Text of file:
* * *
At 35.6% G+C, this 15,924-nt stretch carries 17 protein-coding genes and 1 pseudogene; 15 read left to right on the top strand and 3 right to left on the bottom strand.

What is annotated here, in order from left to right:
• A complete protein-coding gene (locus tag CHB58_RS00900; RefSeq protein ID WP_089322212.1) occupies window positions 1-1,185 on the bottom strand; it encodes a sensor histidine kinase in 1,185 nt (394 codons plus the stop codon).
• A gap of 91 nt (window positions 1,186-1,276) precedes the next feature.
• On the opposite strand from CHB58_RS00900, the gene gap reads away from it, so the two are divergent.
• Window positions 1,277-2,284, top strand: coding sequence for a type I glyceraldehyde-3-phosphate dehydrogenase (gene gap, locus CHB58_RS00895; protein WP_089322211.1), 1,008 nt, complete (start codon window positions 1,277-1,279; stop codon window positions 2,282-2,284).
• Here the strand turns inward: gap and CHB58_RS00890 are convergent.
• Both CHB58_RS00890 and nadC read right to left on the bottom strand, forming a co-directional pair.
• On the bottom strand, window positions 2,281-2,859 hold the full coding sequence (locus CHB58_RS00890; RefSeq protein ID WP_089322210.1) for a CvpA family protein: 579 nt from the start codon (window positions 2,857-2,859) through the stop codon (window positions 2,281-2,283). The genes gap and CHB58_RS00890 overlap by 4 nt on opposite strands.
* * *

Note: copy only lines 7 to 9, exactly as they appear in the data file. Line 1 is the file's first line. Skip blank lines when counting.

• Here the strand turns inward: gap and CHB58_RS00890 are convergent.
• Both CHB58_RS00890 and nadC read right to left on the bottom strand, forming a co-directional pair.
• On the bottom strand, window positions 2,281-2,859 hold the full coding sequence (locus CHB58_RS00890; RefSeq protein ID WP_089322210.1) for a CvpA family protein: 579 nt from the start codon (window positions 2,857-2,859) through the stop codon (window positions 2,281-2,283). The genes gap and CHB58_RS00890 overlap by 4 nt on opposite strands.